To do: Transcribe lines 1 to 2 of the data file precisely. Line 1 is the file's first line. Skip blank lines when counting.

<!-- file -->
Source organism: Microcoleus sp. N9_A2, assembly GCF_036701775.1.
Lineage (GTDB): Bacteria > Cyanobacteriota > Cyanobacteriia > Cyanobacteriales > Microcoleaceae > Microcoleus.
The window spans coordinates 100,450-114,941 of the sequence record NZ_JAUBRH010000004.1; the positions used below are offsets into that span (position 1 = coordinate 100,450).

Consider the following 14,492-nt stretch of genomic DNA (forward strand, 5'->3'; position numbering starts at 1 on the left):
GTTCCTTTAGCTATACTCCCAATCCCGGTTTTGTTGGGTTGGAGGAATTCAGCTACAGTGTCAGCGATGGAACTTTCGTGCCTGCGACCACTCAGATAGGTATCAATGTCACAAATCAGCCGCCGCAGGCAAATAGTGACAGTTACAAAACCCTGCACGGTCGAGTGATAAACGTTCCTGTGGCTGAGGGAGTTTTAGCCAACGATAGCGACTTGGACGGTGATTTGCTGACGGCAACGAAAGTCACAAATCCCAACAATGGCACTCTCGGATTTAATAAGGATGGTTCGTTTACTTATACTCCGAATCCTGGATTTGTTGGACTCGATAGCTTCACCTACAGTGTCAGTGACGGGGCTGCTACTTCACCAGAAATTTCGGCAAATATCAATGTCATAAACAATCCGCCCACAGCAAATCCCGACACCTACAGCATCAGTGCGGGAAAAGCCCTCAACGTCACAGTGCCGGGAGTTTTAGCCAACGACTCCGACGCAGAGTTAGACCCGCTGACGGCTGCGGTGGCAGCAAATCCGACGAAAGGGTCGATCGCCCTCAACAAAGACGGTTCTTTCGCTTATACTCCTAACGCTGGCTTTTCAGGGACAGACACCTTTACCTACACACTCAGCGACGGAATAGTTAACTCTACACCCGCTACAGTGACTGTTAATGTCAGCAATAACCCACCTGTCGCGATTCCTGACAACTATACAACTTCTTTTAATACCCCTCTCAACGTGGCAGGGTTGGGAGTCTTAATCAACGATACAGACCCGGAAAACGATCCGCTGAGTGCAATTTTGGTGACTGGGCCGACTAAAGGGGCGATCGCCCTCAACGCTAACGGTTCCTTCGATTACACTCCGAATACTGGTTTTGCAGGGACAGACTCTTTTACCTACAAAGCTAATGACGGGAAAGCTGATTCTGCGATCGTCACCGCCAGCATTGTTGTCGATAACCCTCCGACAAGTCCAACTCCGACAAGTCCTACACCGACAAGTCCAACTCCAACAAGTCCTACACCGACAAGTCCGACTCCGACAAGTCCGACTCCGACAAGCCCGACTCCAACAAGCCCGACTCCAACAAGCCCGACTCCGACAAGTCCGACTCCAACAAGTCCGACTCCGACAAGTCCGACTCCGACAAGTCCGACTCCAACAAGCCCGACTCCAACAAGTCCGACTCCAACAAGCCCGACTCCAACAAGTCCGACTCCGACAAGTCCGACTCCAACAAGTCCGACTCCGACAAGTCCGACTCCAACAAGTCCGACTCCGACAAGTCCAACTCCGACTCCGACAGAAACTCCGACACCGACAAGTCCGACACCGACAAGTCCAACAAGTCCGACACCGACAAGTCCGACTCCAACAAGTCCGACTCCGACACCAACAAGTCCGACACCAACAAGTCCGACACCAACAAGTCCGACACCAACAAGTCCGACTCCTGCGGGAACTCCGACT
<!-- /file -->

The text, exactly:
Source organism: Microcoleus sp. N9_A2, assembly GCF_036701775.1.
Lineage (GTDB): Bacteria > Cyanobacteriota > Cyanobacteriia > Cyanobacteriales > Microcoleaceae > Microcoleus.